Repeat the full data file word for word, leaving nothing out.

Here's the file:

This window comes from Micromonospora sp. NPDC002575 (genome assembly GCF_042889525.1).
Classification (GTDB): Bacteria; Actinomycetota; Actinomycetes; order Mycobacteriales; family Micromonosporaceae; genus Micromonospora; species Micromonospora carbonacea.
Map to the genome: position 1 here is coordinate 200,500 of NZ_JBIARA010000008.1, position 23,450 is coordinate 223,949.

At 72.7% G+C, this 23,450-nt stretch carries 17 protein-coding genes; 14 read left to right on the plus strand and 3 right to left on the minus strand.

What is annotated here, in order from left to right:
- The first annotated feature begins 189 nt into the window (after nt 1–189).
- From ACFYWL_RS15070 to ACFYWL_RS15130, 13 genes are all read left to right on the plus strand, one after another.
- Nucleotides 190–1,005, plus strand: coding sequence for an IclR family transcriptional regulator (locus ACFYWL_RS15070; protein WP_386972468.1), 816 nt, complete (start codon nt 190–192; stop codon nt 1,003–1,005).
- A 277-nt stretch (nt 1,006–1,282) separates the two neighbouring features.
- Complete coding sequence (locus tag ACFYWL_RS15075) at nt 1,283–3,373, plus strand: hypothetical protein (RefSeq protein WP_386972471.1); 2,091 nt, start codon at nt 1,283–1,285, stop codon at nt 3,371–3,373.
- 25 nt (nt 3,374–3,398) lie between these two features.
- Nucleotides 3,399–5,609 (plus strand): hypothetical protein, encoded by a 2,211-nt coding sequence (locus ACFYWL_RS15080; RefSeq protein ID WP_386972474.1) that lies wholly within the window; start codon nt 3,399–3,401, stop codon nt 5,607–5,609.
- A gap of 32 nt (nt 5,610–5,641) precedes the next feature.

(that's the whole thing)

This window comes from Micromonospora sp. NPDC002575 (genome assembly GCF_042889525.1).
Classification (GTDB): Bacteria; Actinomycetota; Actinomycetes; order Mycobacteriales; family Micromonosporaceae; genus Micromonospora; species Micromonospora carbonacea.
Map to the genome: position 1 here is coordinate 200,500 of NZ_JBIARA010000008.1, position 23,450 is coordinate 223,949.

At 72.7% G+C, this 23,450-nt stretch carries 17 protein-coding genes; 14 read left to right on the plus strand and 3 right to left on the minus strand.

What is annotated here, in order from left to right:
- The first annotated feature begins 189 nt into the window (after nt 1–189).
- From ACFYWL_RS15070 to ACFYWL_RS15130, 13 genes are all read left to right on the plus strand, one after another.
- Nucleotides 190–1,005, plus strand: coding sequence for an IclR family transcriptional regulator (locus ACFYWL_RS15070; protein WP_386972468.1), 816 nt, complete (start codon nt 190–192; stop codon nt 1,003–1,005).
- A 277-nt stretch (nt 1,006–1,282) separates the two neighbouring features.
- Complete coding sequence (locus tag ACFYWL_RS15075) at nt 1,283–3,373, plus strand: hypothetical protein (RefSeq protein WP_386972471.1); 2,091 nt, start codon at nt 1,283–1,285, stop codon at nt 3,371–3,373.
- 25 nt (nt 3,374–3,398) lie between these two features.
- Nucleotides 3,399–5,609 (plus strand): hypothetical protein, encoded by a 2,211-nt coding sequence (locus ACFYWL_RS15080; RefSeq protein ID WP_386972474.1) that lies wholly within the window; start codon nt 3,399–3,401, stop codon nt 5,607–5,609.
- A gap of 32 nt (nt 5,610–5,641) precedes the next feature.